p120-Catenin Is Critical for the Development of Invasive Lobular Carcinoma in Mice

J Mammary Gland Biol Neoplasia. 2016 Dec;21(3-4):81-88. doi: 10.1007/s10911-016-9358-3. Epub 2016 Jul 13.

Abstract

Loss of E-cadherin expression is causal to the development of invasive lobular breast carcinoma (ILC). E-cadherin loss leads to dismantling of the adherens junction and subsequent translocation of p120-catenin (p120) to the cytosol and nucleus. Although p120 is critical for the metastatic potential of ILC through the regulation of Rock-dependent anoikis resistance, it remains unknown whether p120 also contributes to ILC development. Using genetically engineered mouse models with mammary gland-specific inactivation of E-cadherin, p120 and p53, we demonstrate that ILC formation induced by E-cadherin and p53 loss is severely impaired upon concomitant inactivation of p120. Tumors that developed in the triple-knockout mice were mostly basal sarcomatoid carcinomas that displayed overt nuclear atypia and multinucleation. In line with the strong reduction in ILC incidence in triple-knockout mice compared to E-cadherin and p53 double-knockout mice, no functional redundancy of p120 family members was observed in mouse ILC development, as expression and localization of ARVCF, p0071 or δ-catenin was unaltered in ILCs from triple-knockout mice. In conclusion, we show that loss of p120 in the context of the p53-deficient mouse models is dominant over E-cadherin inactivation and its inactivation promotes the development of basal, epithelial-to-mesenchymal-transition (EMT)-type invasive mammary tumors.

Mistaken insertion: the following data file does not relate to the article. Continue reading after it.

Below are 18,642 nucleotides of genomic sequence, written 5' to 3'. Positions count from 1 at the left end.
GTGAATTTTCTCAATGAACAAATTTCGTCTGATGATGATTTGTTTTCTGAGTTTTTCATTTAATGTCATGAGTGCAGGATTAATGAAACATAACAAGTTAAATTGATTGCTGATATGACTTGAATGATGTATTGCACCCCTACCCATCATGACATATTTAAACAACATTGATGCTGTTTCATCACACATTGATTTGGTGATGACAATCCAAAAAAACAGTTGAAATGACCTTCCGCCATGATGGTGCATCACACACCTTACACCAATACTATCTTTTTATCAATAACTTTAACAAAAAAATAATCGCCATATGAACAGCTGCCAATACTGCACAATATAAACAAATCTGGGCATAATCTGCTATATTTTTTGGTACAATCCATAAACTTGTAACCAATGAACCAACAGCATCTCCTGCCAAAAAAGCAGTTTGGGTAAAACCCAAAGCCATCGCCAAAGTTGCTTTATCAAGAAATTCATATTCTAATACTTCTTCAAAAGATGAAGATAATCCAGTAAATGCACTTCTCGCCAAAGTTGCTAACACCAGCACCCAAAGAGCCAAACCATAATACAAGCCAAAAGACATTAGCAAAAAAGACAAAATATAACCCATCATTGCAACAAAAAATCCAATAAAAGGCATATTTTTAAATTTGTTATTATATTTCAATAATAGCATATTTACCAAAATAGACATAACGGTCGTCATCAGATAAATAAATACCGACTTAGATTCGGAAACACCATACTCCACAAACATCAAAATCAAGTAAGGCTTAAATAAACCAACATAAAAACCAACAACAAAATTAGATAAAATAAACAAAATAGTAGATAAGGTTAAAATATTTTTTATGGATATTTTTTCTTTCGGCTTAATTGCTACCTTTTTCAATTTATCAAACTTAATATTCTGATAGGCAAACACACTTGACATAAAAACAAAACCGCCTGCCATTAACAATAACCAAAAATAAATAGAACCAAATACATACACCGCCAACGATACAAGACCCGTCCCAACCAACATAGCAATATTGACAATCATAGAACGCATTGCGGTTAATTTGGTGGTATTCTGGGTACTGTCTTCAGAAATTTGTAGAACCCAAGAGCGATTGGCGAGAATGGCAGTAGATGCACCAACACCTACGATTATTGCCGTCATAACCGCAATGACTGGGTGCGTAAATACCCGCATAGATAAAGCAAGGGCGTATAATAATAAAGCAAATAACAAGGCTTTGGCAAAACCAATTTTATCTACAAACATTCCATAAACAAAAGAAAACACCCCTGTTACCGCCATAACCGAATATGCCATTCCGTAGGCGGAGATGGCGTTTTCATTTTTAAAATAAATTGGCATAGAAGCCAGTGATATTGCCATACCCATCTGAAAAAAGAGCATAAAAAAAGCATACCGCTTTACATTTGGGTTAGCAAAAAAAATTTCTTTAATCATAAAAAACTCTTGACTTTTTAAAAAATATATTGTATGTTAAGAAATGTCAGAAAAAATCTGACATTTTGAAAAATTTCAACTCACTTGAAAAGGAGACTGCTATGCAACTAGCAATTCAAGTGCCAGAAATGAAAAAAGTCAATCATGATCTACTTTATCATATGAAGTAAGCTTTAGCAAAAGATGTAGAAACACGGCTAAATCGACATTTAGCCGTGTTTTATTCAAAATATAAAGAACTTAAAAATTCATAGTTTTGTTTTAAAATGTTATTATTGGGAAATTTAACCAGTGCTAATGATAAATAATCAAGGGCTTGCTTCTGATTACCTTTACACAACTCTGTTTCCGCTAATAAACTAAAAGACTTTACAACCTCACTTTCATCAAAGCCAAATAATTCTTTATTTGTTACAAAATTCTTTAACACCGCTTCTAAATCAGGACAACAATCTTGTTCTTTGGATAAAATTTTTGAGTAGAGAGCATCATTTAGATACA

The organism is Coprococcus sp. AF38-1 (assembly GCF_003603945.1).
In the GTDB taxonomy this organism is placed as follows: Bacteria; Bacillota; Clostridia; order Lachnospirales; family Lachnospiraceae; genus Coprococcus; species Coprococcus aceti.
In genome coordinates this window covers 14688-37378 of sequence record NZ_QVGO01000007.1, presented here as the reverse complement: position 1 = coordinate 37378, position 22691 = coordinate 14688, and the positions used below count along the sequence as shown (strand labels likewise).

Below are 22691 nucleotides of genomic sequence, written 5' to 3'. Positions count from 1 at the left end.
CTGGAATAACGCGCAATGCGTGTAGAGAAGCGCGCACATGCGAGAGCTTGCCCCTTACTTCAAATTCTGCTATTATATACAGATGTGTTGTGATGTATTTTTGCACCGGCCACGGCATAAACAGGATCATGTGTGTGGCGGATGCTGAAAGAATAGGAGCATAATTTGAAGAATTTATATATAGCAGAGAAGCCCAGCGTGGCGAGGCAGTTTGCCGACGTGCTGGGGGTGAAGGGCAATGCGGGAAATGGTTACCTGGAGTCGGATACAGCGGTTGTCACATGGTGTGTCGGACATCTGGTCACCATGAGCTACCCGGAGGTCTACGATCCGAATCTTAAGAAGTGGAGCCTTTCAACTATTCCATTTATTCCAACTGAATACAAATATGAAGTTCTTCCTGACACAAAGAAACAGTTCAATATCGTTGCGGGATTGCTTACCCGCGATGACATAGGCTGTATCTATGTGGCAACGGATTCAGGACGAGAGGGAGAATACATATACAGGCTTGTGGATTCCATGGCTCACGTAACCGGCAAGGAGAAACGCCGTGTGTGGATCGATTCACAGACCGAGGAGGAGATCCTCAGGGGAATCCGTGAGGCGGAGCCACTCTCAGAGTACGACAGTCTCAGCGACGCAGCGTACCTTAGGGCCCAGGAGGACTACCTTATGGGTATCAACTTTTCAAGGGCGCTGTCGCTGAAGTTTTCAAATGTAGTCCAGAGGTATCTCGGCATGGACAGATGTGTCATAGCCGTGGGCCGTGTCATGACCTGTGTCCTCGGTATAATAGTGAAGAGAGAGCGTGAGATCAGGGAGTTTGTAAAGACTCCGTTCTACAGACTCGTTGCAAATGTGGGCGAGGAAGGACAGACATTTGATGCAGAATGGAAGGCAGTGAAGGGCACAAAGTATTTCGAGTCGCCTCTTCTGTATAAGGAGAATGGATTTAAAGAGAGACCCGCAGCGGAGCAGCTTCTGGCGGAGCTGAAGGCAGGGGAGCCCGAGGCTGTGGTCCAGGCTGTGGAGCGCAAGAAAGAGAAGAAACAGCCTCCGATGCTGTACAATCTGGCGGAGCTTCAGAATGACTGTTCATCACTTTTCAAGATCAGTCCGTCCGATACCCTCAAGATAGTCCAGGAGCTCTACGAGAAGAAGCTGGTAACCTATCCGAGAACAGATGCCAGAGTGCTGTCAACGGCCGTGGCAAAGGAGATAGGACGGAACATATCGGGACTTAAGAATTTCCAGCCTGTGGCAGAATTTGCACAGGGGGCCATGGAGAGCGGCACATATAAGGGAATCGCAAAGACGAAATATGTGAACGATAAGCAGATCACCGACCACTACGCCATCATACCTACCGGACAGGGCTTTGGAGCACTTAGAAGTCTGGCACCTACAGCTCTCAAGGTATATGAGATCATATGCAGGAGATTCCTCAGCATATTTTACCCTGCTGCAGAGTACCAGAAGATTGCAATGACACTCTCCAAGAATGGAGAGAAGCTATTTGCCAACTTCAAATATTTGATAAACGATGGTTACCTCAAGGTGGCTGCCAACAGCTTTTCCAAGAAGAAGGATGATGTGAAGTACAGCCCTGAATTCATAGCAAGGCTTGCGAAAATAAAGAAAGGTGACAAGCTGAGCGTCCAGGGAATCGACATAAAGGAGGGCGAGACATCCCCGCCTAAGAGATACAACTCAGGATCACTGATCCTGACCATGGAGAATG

Keywords: Breast cancer; Invasive lobular carcinoma; Mouse model; p120.

Publication types

  • Research Support, Non-U.S. Gov't

MeSH terms

  • Animals
  • Cadherins / metabolism*
  • Carcinoma, Lobular / metabolism*
  • Carcinoma, Lobular / pathology*
  • Catenins / metabolism*
  • Cell Nucleus / metabolism
  • Cytosol / metabolism
  • Female
  • Mammary Neoplasms, Experimental / metabolism*
  • Mammary Neoplasms, Experimental / pathology*
  • Mice
  • Mice, Knockout
  • Neoplasm Invasiveness
  • Tumor Suppressor Protein p53 / metabolism

Substances

  • Cadherins
  • Catenins
  • Tumor Suppressor Protein p53
  • delta catenin